McArdle Disease
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McArdle disease is also referred to as glycogen disorder type V, this rare condition is an inborn metabolic abnormality that features a feature a deficiency or complete absence of an enzyme called glycogen phosphorylase (myophosphorylase).

McArdle disorder is a recessive inherited disorder that causes an inability to metabolize glycogen (the storage form of glucose in the body).

Persons with this condition present onsets of various symptoms mostly affecting the urinary and musculoskeletal systems.

McArdle disease was the first metabolic disease of the muscle (myopathy) to be recognized, it was brought to light by Dr. Brain McArdle while he was practicing in Guy’s Hospital London, England in 1951. He described the first case in a 30-year-old male who always experienced and complained of pain and weakness after exercise.

Dr. McArdle noticed the man’s cramps were electrically silent and his venous lactate levels failed to increase during an ischemic exercise.

The ischemic exercise is conducted by asking a patient to sneeze hard on a hand dynamometer for a specific period of time (usually a minute), while wearing a blood pressure cuff, which is placed on the upper arm and calibrated to 250 mmHg: blocking the flow of blood to the arm.

Upon exercise of any muscle, the lactate level of the blood is to increase, indicating the utilization of glucose by the muscle. But from Dr. McArdle’s deduction in his test, this process failed to occur.

Notably, this is the same event that occurs when a person suffers from a case of muscle poisoning by iodoacetate (a compound that blocks the conversion of glycogen into glucose and prevents the formation of lactate).

Dr. McArdle accurately concluded that the patient had a disorder of glycogen breakdown that primarily affected skeletal muscle. In 1959, the deficient enzyme associated with the condition was discovered by W.F.H.M Mommaerts et al.

McArdle disease usually presents itself in the second or third decade of life, but some cases have been reported at a relatively young age in neonates and infants presenting with hypotonia, generalized muscle weakness, and even respiratory failure. Patients of 40 years and above complain of weakness and wasting of muscles.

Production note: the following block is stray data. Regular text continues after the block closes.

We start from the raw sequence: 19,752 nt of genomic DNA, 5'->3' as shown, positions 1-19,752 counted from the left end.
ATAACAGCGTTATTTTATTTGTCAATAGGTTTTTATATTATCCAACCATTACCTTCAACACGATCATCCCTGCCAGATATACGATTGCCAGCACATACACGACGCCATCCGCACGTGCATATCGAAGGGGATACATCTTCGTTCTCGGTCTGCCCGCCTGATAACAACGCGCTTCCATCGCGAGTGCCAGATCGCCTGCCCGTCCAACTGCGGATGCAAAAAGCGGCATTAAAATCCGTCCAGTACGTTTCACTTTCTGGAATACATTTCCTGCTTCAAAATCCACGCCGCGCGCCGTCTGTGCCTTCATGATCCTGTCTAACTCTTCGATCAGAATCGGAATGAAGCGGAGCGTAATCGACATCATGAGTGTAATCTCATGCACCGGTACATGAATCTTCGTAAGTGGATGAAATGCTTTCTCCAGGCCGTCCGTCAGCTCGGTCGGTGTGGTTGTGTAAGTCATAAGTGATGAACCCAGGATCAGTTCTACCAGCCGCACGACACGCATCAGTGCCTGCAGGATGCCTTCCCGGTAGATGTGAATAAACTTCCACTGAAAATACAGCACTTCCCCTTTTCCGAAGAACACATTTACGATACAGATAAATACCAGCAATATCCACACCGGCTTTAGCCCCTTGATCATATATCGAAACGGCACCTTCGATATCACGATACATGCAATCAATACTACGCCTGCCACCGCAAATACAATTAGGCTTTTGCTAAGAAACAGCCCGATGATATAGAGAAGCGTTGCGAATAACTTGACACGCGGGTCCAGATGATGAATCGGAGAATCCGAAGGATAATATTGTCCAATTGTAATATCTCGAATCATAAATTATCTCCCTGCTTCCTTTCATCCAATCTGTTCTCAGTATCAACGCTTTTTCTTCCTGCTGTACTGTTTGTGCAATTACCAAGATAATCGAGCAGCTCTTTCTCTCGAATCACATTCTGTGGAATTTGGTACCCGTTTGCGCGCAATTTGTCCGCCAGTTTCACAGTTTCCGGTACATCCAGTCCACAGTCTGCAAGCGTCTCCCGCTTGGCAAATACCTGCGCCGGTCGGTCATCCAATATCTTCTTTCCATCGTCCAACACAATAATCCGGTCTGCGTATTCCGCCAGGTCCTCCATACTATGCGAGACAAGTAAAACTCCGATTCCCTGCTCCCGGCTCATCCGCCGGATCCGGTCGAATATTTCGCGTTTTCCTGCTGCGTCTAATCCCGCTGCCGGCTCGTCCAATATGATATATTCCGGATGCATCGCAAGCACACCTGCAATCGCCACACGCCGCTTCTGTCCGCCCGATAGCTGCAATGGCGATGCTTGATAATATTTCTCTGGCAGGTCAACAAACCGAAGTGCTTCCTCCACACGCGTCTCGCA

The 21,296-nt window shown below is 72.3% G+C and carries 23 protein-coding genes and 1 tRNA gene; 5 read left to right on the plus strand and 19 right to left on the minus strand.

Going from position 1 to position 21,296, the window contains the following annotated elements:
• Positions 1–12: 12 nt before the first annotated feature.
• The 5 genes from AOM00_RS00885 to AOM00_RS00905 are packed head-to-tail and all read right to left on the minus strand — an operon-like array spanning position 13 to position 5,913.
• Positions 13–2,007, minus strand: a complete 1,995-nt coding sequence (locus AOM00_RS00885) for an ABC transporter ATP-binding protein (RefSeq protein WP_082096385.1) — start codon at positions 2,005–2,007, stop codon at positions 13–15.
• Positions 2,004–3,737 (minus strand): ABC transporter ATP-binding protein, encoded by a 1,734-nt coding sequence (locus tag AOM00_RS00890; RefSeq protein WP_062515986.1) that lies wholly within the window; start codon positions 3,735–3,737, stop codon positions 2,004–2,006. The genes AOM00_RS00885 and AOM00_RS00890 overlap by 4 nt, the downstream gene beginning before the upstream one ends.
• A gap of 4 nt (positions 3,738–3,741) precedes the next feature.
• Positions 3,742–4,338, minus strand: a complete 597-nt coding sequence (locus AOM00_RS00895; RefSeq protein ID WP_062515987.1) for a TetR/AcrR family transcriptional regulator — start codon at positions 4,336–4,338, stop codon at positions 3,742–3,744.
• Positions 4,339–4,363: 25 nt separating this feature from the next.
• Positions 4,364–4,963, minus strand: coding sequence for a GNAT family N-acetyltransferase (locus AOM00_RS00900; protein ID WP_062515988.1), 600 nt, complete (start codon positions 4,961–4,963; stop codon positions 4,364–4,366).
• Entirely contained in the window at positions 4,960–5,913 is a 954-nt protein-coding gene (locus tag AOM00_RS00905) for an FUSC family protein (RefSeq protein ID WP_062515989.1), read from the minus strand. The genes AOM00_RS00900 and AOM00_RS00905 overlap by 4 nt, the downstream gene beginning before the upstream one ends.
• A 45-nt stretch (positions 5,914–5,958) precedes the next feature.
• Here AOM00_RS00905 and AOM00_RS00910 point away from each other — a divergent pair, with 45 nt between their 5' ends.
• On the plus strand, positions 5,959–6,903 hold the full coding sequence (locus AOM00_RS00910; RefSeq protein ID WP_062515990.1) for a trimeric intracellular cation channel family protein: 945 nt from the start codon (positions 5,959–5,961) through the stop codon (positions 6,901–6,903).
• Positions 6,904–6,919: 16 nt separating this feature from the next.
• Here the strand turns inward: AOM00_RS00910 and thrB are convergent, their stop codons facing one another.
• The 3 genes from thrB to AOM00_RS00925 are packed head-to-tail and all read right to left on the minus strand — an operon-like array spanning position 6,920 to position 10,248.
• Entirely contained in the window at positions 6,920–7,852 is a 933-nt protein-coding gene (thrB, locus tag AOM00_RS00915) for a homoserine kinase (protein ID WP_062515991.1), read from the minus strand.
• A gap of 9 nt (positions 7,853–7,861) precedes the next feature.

The exert statistical prevalence of McArdle disease was not particularly known as this rare inherited condition appeared to have a range from 1 in 50,000 to 1 in 200,000 in the United States.

A recent study analyzed gene frequency and next-generation sequencing data to report the true prevalence of the disease among populations.

The result from the study showed that the disease has a more common prevalence than previously stated, with a prevalence range of 1 in 5362 to 1 in 11,108.

The same study also employed an additional method to look into the two most common mutations causing the condition and recorded a prevalence of 1 in 42,355.

Causes of McArdle Disease

McArdle Disease

McArdle disease is an inherited condition of an autosomal recessive pattern, meaning both copies of the gene in each cell have mutations. Both parents of a person with an autosomal recessive condition each carry one copy of the mutated gene, but they do not show signs or present symptoms of the condition.

These mutations in found in the PYGM gene, responsible for glycogen phosphorylase enzyme (myophosphorylase) encoding. This enzyme function is key in the regulation of glucose metabolism in muscles.

Pathophysiologically, it detaches 1,4 glycosyl chains from glycogen and attaches inorganic phosphate to form glucose-1-phosphate; during glycogen breakdown, muscle cells generate glucose-1-phosphate in place of glucose, and due to the polar nature of the former molecule it disintegrates intracellularly.

PYGM gene mutations prevents myophosphorylase from breaking down glycogen effectively and as a result, muscle cells cannot utilize enough energy, so muscles become easily weary.

Reduced energy production in muscle cells leads to the major features of McArdle disease also referred to as glycogen storage disease type V (GSDV).

When mutated PGYM genes are inherited from both parents, it results to a full-blown McArdle disorder in the offspring.

Other terms used to refer to McArdle include:

  • Gglycogen storage disease (GSD V)
  • McArdle syndrome
  • McArdle type glycogen storage disease
  • McArdle’s disease
  • PYGM deficiency
  • Myophosphorylase deficiency
  • Muscle phosphorylase deficiency
  • Muscle glycogen phosphorylase deficiency
  • Glycogenesis V

Clinical presentations and Symptoms of McArdle Disease

The earliest and most common symptoms of McArdle’s disease are typically present 10 seconds after beginning strenuous exercises, this is when the muscles rely on the conversion of glycogen to glucose to produce ATP (anaerobic period), the main energy soruce for muscle contration.

Symptoms may include:

  • Fatigability
  • Exercise intolerance
  • Myalgia (muscular pain)
  • Muscle contractures
  • Stiffness
  • Cramping (electrically silent contractions)
  • Rhabdomyolysis (a breakdown of muscle tissue that releases a damaging protein into the blood)
  • Myoglobinuria (presence of myoglobin in the urine)
  • Premature Exhaustion: The inability of the skeletal muscles to metabolize glycogen into glucose with strenuous activity, leading to a sudden feeling of exhaustion or fatigue and an increase in heart rate. Patients complain of difficulty with any moderate activity such as walking, jogging and climbing steps.
  •  Muscle failure: This occurs under extreme stress when the muscle no longer can produce contraction regardless of the effort made, it leads to cramping which is very painful and results in muscle damage.
  • Second wind: This clinical presentation is a phenomenon that has been observed in most patients with McArdle’s disease, it is characterized by a metabolic pathway switching from glycolytic to oxidative phosphorylation.